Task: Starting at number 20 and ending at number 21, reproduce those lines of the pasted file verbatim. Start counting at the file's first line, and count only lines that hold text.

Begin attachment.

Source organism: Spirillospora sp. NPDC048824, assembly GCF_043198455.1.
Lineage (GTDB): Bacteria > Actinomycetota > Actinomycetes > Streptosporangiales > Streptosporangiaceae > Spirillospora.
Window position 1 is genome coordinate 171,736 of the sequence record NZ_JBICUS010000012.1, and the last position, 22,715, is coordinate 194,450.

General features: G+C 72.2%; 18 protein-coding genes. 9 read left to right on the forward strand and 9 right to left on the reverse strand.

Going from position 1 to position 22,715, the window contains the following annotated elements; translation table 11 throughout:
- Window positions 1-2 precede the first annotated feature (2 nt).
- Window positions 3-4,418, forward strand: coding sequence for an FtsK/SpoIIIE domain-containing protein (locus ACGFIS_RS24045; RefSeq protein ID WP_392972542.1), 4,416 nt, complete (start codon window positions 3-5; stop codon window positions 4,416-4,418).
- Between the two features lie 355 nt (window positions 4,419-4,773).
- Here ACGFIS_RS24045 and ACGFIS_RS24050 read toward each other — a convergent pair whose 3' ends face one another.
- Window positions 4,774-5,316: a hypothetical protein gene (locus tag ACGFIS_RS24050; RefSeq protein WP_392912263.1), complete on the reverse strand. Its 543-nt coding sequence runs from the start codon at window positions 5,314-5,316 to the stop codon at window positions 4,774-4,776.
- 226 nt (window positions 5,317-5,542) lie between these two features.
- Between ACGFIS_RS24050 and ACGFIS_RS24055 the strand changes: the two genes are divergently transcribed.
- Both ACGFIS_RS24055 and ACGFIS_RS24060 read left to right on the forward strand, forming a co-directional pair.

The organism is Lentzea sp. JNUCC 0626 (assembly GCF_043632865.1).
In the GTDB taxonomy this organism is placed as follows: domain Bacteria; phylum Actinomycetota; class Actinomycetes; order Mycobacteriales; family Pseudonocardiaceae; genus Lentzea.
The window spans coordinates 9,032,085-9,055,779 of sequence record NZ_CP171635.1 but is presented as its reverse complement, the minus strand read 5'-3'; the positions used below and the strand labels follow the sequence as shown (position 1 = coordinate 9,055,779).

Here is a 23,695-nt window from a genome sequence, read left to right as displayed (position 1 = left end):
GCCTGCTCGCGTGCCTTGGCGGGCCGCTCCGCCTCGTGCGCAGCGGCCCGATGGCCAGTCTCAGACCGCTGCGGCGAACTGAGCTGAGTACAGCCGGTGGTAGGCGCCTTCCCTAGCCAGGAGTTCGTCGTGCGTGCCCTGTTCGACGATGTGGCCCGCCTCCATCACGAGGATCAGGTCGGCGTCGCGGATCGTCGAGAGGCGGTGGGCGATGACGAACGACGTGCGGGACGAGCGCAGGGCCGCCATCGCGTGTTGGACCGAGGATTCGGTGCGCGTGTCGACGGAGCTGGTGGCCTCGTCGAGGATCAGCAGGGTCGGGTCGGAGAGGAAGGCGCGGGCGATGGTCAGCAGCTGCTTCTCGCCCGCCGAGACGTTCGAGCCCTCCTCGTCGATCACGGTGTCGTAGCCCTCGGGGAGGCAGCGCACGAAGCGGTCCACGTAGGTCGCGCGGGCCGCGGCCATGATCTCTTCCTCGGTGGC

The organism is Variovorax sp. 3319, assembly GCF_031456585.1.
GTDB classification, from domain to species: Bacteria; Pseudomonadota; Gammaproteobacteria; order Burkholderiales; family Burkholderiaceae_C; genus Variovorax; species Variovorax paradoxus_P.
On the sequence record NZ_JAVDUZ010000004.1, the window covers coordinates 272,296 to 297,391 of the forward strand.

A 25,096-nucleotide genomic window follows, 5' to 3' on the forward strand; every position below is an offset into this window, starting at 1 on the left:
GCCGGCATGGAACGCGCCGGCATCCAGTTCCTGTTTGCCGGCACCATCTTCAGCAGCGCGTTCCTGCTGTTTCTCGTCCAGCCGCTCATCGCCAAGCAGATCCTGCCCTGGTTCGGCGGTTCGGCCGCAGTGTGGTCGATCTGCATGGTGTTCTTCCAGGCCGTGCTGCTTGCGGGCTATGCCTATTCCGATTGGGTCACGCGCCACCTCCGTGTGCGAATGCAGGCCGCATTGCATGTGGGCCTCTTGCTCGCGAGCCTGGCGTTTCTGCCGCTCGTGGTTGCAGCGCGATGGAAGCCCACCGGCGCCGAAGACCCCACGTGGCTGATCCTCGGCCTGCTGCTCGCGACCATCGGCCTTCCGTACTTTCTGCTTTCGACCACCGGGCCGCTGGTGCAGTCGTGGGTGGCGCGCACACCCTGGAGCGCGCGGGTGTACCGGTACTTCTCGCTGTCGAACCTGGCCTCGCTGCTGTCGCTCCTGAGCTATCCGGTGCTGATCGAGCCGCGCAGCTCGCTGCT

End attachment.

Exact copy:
GTDB classification, from domain to species: Bacteria; Pseudomonadota; Gammaproteobacteria; order Burkholderiales; family Burkholderiaceae_C; genus Variovorax; species Variovorax paradoxus_P.
On the sequence record NZ_JAVDUZ010000004.1, the window covers coordinates 272,296 to 297,391 of the forward strand.